When compared to rich countries like the UK, Germany, France or Spain, India appears poor in economic terms.
A friend once asked me this riddle: “What do you call someone who speaks many languages?” I replied, “multilingual.” He asked again: “What about those who speak two or three languages?” I replied, “Bilingual or trilingual.” Finally, he asked, “And what do you call one who speaks just one language?” I was stumped. “Give up!” said I. He said wryly: “American.”
In an effort to protect and promote languages spoken by the world’s indigenous peoples, the UN’s declaration for 2019 as “International Year of Indigenous Languages” seeks to “raise awareness of the crucial role languages play in people’s daily lives.” Nelson Mandela famously said, “If you talk to a man in a language he understands, that goes to his head. If you talk to him in his mother tongue, that goes to his heart.”
When compared to rich countries like the UK, Germany, France or Spain, India appears poor in economic terms. However, all these rich countries basically have just one national language written in the Roman script, with a few dialects. But, Bharat Mata is most richly blessed with her mindboggling diversity of languages: 22 official languages with distinct scripts and well over a thousand other mother tongues! However, about 96 percent of Indians consider one of the 22 official languages as their native tongue.
One’s mother tongue is not only helpful to understand others and make oneself understood to others, but it is also the means by which one builds one’s identity, imbibes one’s culture, transmits one’s traditions to successive generations and feels at home within a particular worldview. Thus, the ridicule, repression or rejection of anyone’s language is tantamount to the destruction of persons and communities. Sadly, with aggression and the assertion of majoritarian agendas, worldwide, many indigenous languages are on the verge of extinction.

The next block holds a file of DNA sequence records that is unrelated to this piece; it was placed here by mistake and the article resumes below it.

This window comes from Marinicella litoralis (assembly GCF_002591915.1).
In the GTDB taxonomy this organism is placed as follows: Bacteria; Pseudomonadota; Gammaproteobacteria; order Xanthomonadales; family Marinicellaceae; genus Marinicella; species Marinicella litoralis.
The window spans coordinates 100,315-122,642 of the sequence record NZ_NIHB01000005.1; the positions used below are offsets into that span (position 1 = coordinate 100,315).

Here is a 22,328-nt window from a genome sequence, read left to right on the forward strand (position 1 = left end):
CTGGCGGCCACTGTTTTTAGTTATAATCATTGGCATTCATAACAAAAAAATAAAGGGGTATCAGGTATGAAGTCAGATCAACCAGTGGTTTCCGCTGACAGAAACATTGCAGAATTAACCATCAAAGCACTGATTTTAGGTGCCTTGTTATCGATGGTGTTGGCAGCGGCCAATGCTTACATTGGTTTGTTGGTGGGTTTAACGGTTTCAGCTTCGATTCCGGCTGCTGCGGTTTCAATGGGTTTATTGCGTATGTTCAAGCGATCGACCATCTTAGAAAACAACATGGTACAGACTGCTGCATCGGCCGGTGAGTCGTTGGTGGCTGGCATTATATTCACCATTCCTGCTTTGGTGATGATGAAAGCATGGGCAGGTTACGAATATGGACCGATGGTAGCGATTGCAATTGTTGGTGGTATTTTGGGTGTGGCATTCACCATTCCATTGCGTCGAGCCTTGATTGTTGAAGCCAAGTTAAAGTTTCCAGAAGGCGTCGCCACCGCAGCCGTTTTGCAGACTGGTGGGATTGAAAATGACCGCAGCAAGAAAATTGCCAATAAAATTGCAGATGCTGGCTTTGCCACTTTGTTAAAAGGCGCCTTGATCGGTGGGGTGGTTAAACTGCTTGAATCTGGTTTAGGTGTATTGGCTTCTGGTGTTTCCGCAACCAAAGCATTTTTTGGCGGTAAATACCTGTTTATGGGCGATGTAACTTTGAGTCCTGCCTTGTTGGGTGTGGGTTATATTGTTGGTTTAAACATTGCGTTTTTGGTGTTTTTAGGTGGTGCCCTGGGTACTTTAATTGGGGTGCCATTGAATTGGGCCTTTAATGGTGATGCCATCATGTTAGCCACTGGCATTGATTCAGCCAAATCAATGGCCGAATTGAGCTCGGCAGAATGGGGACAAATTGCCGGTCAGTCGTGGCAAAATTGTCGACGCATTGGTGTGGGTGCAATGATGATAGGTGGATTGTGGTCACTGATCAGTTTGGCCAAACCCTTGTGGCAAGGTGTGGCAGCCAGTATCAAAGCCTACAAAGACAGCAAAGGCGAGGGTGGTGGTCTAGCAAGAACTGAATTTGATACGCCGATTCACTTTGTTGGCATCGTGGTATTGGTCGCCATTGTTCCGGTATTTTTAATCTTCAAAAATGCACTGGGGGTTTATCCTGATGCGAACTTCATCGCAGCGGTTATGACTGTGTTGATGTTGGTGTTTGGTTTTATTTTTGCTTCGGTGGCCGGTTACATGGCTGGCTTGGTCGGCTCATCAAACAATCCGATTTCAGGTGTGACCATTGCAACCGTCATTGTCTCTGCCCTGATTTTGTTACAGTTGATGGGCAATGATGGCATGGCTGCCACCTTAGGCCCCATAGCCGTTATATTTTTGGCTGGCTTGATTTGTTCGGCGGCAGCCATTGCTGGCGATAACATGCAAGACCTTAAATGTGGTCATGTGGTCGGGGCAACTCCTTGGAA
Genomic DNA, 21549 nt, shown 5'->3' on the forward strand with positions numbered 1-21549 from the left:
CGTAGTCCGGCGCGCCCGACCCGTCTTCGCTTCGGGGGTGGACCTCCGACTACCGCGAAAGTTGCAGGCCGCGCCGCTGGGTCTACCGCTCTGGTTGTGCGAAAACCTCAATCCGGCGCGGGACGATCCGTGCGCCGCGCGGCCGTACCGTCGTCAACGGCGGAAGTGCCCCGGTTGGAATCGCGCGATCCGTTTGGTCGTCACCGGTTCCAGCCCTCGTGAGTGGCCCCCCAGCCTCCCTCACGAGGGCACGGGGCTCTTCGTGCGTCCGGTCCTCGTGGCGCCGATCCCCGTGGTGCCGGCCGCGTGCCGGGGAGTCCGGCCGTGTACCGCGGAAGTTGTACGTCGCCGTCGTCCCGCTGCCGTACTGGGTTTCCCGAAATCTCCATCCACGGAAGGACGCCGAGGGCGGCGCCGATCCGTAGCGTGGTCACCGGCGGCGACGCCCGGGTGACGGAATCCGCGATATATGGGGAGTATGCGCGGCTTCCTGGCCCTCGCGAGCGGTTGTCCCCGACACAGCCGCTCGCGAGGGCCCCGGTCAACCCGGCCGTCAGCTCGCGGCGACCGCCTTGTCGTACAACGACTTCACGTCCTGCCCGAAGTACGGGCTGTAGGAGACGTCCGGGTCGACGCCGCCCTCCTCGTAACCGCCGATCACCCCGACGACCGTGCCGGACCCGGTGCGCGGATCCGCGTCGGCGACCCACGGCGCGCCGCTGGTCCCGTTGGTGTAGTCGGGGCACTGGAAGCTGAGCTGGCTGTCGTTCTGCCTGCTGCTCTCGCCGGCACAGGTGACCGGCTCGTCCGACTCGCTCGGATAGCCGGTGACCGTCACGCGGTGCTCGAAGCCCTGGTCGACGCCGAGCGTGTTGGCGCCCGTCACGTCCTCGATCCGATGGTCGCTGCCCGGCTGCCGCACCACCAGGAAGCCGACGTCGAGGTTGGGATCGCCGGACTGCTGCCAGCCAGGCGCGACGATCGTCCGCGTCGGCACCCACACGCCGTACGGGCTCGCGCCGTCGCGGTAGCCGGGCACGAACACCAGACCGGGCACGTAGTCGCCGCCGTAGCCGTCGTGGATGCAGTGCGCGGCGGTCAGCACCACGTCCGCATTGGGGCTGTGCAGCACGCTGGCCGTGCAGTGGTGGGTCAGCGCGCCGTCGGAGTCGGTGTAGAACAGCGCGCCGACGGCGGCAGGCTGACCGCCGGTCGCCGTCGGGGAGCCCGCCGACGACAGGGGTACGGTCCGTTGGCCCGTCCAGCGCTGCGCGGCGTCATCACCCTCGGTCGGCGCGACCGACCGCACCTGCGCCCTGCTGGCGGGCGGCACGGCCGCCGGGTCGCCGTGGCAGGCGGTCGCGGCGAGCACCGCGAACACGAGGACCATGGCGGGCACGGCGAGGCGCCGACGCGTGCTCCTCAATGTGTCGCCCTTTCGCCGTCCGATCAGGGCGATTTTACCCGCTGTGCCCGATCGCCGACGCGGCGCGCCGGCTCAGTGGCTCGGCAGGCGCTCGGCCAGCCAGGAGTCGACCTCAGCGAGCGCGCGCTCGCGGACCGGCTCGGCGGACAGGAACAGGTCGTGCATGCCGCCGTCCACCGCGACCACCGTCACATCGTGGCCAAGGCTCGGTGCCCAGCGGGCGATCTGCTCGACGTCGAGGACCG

“Gaon, gaon, boli badlai,” is a Gujarati expression indicating that languages change after every few kilometres. Living with south Gujarat’s adivasis for some years, I got used to hearing Vasavi, Chaudhary, Kokana, Gamit and Dangi in a rather small territorial expanse. The songs, sayings and skills of each of these often communicated much deeper meanings than what was possible in the “official” state language, Gujarati.
While most languages are made up of words, in “Kongthong” — a remote, hilly Khasi village in Meghalaya — people communicate through whistling. This is perhaps the only place in the world where people communicate through whistling and using different tunes to call each other, which supposedly is more effective in the hilly terrains where words are likely to get distorted over distances.
Commemorating a year for preserving and promoting indigenous languages should make each of us grateful for other mother tongues and eager to assist others to promote theirs.